When I visited American U, all they did was brag about their IR. NYU also boasts their location when talking about IR - the truth is, most students don't end up interning at the
Thanks alot for all the responses guys! I feel alot better about applying to Cornell now. Also, how is the Russian/Slavic Area Studies major at Cornell? I'm thinking that I want to double major in it and Gov. w/ IR concentration. Do you think such a combination is ideal for someone who wants to eventually work in foreign service? Thanks.
I feel that Cornell is significantly underrated when it comes to international relations. Our area studies -- especially Europe, Latin America, and East and Southeastern Asia are incredibly strong. So our Cornell's language programs. And across the disciplines, from comparative literature to political economy, hotel management to rural development, Cornell has a strong international orientation.
And in actuality, I think the fact that Cornell doesn't have an IR major is one of the strongest selling points. It forces you to integrate a major (anything from philosophy to labor relations, sociology to agriculture) in with your knowledge of international affairs. And study abroad programs abound.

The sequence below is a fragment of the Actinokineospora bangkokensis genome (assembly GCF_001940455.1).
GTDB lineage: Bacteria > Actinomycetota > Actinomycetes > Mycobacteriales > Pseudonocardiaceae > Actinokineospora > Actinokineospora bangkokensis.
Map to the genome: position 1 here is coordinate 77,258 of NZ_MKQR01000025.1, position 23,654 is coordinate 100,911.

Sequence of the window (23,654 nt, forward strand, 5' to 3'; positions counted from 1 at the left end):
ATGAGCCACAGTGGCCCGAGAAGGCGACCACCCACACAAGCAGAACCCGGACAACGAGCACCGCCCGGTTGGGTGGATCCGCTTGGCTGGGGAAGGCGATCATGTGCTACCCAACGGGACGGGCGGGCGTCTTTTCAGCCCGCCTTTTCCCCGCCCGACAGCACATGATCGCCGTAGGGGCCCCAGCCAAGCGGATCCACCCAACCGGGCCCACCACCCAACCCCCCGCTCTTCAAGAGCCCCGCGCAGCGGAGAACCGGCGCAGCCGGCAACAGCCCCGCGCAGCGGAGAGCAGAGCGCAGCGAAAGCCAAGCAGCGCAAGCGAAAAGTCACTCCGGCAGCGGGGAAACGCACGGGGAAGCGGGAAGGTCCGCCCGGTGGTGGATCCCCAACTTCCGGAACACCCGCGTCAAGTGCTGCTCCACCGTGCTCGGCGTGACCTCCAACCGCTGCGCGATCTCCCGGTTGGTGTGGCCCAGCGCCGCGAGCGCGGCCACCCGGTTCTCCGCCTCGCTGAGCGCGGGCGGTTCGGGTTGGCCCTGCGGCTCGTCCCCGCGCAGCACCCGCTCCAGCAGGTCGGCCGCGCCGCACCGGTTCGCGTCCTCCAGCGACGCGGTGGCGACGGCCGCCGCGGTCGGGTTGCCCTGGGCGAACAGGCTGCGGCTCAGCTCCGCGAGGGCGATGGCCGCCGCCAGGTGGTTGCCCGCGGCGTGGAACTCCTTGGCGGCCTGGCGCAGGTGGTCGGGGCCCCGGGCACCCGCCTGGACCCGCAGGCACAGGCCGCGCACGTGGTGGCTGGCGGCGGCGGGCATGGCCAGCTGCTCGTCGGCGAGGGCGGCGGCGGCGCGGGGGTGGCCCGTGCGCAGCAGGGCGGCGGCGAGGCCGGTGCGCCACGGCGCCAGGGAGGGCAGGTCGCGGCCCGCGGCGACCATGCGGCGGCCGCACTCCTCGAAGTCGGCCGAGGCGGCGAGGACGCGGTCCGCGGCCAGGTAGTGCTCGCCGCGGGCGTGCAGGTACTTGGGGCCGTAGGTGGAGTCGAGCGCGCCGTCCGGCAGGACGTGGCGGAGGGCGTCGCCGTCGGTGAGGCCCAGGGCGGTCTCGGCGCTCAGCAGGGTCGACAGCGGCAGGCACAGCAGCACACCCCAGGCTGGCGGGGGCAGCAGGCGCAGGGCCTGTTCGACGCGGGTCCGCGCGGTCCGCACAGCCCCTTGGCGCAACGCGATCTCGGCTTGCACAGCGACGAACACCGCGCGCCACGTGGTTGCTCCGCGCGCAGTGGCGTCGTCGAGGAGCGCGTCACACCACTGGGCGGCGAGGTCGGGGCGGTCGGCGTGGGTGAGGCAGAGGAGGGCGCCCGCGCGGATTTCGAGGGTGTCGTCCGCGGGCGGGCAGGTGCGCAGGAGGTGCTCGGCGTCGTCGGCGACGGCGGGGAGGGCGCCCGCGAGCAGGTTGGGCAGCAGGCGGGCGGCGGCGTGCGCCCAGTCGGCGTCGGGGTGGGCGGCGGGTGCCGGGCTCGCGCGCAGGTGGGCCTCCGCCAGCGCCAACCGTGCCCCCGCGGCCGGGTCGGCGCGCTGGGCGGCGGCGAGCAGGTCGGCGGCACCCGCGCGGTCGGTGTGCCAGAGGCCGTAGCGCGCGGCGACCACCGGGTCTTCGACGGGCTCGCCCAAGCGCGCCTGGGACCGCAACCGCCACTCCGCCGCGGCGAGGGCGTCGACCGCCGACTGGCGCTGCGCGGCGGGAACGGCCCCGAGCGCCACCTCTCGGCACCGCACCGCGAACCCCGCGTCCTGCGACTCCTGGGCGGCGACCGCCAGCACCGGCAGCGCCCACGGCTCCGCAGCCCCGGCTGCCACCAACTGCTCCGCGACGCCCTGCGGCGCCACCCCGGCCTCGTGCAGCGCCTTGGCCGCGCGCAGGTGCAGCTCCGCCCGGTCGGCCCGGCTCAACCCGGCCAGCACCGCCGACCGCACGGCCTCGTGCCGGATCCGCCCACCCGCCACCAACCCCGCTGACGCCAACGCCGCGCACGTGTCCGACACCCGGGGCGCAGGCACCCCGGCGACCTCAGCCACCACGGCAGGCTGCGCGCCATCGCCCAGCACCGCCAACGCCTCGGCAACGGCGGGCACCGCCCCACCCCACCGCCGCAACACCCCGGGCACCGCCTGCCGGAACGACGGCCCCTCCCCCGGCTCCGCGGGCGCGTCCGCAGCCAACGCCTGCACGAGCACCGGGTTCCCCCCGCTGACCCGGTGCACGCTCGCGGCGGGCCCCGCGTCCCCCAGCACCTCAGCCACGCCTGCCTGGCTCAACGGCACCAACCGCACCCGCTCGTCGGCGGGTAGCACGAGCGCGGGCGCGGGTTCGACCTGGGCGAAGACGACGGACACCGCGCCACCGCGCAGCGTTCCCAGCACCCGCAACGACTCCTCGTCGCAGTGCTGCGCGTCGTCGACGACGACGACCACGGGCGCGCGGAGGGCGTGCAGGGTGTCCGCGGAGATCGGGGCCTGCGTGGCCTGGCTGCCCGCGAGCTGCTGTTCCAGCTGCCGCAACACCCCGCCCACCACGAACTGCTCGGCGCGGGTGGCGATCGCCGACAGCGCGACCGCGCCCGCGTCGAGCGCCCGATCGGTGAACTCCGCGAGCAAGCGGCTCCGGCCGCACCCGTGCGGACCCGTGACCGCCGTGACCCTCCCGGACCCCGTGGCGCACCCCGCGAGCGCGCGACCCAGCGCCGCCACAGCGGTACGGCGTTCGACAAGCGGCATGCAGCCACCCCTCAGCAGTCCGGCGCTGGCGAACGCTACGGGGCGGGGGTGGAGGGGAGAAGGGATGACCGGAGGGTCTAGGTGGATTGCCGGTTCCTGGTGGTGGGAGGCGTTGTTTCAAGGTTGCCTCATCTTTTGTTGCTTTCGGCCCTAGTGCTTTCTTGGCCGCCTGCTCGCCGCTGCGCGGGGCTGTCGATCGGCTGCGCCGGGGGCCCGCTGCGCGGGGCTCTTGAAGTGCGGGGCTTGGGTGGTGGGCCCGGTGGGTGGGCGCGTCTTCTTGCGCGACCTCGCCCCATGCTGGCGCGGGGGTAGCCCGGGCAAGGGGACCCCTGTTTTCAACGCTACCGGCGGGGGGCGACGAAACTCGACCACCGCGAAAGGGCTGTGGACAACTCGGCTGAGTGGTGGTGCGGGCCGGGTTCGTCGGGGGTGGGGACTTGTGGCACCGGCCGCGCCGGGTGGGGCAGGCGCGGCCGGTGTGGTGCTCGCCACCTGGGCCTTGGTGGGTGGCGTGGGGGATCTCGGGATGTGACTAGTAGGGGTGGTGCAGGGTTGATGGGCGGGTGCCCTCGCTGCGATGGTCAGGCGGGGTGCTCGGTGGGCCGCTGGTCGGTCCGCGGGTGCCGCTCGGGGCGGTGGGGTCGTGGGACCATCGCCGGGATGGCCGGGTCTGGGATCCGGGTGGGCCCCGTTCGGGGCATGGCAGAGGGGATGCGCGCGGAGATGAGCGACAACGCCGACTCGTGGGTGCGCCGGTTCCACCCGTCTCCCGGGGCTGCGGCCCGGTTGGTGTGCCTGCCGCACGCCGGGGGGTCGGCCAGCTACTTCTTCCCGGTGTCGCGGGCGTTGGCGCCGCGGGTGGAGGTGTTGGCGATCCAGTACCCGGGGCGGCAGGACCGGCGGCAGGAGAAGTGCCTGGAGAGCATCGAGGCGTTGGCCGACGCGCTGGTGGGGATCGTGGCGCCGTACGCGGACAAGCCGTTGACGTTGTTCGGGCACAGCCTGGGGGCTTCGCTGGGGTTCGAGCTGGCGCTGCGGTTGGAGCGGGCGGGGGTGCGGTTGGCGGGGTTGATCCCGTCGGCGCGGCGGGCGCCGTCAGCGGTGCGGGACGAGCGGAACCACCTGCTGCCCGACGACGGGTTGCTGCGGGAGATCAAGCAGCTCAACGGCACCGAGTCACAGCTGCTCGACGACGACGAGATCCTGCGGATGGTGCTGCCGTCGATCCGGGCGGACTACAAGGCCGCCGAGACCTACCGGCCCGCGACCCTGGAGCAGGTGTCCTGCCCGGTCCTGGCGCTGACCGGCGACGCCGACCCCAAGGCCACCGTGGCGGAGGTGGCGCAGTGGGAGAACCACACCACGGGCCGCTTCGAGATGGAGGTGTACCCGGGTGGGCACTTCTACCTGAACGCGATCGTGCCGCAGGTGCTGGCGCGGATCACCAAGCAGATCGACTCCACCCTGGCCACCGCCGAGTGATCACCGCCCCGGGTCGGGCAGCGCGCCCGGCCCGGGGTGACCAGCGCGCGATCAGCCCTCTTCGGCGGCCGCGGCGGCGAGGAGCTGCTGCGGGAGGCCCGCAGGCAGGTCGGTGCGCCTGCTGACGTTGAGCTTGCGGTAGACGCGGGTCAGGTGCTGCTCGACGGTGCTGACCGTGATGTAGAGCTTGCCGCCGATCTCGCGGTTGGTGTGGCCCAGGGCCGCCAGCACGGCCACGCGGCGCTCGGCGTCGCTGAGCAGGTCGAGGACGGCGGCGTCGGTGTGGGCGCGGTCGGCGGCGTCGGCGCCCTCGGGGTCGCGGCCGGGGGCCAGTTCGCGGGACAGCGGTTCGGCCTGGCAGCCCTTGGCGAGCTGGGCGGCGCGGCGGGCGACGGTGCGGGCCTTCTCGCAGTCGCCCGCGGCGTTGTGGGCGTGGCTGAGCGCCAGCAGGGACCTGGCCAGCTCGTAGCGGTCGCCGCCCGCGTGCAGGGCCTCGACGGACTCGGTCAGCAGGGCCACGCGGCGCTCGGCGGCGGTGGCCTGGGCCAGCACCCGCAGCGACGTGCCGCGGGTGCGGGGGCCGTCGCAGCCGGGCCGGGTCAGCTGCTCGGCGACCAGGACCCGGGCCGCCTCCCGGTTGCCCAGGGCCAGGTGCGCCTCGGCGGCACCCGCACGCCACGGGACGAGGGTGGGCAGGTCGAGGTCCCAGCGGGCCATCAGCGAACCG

I had no trouble scoring an internship in D.C. as a Cornell student in Ithaca.
If you look at the data, Cornell is typically in the top ten number of institutions for producing Fulbrights and students who go into the Peace Corps. And two out of the last three National Security Advisers and World Bank presidents have been Cornell alums. I don't think you can argue with that.
Yay the responses to this thread are helping me too! Thank you so much everyone.
I think it's important to explore more broad perspectives as an undergrad student. So although you and I want to major in International Relations, Cornell has more diverse, strong programs related it to it such as Hotel, ILR, HE, etc., compared to other schools. There you get more experiences and variety as an undergrad, instead of merely focusing on IR which most Gtown SFS, Tufts students probably do. Also, if you want to work in UN, World Bank, and other numerous international organizations, having a B.A. degree in Government/IR isn't enough - you should go to a professional graduate school in IR, which can give you more focus on it. I don't know much about Russian/Slavic Area Studies major at Cornell, but I'm sure its good, considering Cornell's strength in foreign languages and history. So yeah....... good luck! :]
Last edited by Jennifer Shin; 10-16-2008 at 11:56 PM.
Speaking of things like UN, they want people who are specialized in other aspects not just IR. For example, getting a degree in Economics, Nutrition, Computer Science, Accounting, etc., AND a degree in IR is better, because UN and other int'l organizations don't focus on diplomacy only...
Oh, and since you'll meet and make friends in different majors and interests at Cornell, I think it'll help building connections across different areas.. in the long run xD